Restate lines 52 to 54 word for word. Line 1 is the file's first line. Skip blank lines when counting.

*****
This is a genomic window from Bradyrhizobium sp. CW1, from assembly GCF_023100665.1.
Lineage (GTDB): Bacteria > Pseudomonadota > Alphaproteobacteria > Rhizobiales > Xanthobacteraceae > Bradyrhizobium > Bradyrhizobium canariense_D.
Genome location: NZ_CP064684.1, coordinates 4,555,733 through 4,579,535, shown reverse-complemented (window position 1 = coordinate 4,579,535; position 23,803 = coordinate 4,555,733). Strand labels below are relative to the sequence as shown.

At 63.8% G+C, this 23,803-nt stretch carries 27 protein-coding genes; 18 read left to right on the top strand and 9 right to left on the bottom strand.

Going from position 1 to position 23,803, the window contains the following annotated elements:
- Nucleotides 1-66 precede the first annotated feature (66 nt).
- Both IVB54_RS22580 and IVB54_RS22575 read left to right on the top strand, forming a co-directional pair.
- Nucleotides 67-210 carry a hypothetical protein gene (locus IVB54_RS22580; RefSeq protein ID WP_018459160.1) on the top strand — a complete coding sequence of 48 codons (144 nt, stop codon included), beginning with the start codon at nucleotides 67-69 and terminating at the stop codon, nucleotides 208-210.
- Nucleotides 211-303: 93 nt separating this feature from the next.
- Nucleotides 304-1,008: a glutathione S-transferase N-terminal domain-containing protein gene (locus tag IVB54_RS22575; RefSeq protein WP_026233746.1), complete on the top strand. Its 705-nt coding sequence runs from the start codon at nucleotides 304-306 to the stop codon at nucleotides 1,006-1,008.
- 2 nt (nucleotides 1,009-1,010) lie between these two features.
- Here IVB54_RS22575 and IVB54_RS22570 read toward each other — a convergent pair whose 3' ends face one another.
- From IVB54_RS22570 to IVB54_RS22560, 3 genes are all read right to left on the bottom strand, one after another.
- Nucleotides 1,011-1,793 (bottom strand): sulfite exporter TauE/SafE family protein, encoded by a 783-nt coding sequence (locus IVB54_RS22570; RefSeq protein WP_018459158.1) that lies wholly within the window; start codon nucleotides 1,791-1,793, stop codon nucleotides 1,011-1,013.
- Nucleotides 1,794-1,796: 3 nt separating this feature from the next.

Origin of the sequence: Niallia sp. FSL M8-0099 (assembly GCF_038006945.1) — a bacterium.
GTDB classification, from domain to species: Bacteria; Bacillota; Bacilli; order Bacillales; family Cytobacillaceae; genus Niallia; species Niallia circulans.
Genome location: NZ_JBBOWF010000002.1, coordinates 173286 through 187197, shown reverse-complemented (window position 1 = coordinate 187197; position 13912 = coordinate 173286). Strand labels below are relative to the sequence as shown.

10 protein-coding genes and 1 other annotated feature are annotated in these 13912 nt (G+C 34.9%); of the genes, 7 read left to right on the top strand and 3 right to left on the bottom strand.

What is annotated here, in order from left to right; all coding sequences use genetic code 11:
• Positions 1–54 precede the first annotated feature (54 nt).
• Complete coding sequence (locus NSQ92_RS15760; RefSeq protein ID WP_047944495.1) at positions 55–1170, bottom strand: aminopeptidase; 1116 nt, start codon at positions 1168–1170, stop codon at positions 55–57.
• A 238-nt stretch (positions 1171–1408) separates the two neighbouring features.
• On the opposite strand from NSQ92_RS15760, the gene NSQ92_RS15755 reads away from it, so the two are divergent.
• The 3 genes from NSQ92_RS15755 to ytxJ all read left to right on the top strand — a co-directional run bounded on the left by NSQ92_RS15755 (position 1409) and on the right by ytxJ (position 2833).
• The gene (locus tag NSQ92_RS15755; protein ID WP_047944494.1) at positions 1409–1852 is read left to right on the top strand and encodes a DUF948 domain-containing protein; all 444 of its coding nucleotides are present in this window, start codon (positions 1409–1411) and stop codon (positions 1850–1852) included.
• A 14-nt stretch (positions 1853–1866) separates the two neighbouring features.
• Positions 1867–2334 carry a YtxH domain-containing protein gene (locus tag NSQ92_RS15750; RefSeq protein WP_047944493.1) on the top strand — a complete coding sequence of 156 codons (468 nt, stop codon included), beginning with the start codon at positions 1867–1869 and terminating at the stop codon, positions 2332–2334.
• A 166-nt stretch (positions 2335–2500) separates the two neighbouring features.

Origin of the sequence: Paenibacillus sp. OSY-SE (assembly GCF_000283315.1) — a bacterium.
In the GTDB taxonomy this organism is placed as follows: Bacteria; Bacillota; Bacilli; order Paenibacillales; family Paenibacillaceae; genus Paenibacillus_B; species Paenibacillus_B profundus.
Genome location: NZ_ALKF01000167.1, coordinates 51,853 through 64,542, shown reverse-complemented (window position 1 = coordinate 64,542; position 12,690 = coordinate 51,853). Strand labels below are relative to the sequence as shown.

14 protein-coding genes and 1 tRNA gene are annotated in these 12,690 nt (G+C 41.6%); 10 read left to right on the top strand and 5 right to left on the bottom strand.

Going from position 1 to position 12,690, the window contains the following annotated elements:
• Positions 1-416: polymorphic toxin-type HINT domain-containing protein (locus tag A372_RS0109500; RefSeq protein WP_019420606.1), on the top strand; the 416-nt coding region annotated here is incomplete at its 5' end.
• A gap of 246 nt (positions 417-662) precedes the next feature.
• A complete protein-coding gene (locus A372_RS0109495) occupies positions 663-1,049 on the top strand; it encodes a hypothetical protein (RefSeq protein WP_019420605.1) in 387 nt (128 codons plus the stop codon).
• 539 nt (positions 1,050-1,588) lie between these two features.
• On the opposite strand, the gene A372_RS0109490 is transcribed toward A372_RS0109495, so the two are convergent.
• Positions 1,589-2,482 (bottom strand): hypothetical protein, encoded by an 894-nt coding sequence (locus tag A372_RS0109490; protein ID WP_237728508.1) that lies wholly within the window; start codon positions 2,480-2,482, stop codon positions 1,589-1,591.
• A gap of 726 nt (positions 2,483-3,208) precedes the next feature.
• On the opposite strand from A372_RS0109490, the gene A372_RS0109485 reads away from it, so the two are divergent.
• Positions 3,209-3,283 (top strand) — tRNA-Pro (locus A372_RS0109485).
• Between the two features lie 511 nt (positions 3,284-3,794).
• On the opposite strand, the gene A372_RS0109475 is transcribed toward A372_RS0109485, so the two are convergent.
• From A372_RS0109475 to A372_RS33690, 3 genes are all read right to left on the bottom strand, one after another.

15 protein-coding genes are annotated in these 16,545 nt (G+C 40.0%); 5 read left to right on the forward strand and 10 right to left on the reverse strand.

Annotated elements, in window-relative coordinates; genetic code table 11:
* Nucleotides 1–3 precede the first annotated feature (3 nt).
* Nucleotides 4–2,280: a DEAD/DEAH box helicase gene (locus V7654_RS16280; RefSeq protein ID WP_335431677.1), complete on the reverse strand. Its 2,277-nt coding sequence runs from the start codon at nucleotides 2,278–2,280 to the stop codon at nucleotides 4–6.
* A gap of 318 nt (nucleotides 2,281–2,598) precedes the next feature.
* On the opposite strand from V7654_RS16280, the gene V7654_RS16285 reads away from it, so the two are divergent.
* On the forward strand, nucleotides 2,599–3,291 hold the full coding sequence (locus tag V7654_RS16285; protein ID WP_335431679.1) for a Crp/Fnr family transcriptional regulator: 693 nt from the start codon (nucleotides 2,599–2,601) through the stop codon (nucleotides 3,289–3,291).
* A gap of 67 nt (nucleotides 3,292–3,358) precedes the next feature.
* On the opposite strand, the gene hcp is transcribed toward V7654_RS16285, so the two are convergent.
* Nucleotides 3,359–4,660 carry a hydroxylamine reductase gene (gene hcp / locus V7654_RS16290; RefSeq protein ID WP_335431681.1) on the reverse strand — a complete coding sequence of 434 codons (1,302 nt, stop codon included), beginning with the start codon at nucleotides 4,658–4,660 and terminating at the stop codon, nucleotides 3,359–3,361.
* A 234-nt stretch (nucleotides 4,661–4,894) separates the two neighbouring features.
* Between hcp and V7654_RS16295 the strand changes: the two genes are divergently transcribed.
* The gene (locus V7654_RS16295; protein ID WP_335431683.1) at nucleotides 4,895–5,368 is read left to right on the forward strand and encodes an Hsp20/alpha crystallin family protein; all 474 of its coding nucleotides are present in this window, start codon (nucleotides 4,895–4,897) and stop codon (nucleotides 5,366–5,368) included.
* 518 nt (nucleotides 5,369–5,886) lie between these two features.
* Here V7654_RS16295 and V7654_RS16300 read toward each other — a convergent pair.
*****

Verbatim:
* On the opposite strand from V7654_RS16280, the gene V7654_RS16285 reads away from it, so the two are divergent.
* On the forward strand, nucleotides 2,599–3,291 hold the full coding sequence (locus tag V7654_RS16285; protein ID WP_335431679.1) for a Crp/Fnr family transcriptional regulator: 693 nt from the start codon (nucleotides 2,599–2,601) through the stop codon (nucleotides 3,289–3,291).
* A gap of 67 nt (nucleotides 3,292–3,358) precedes the next feature.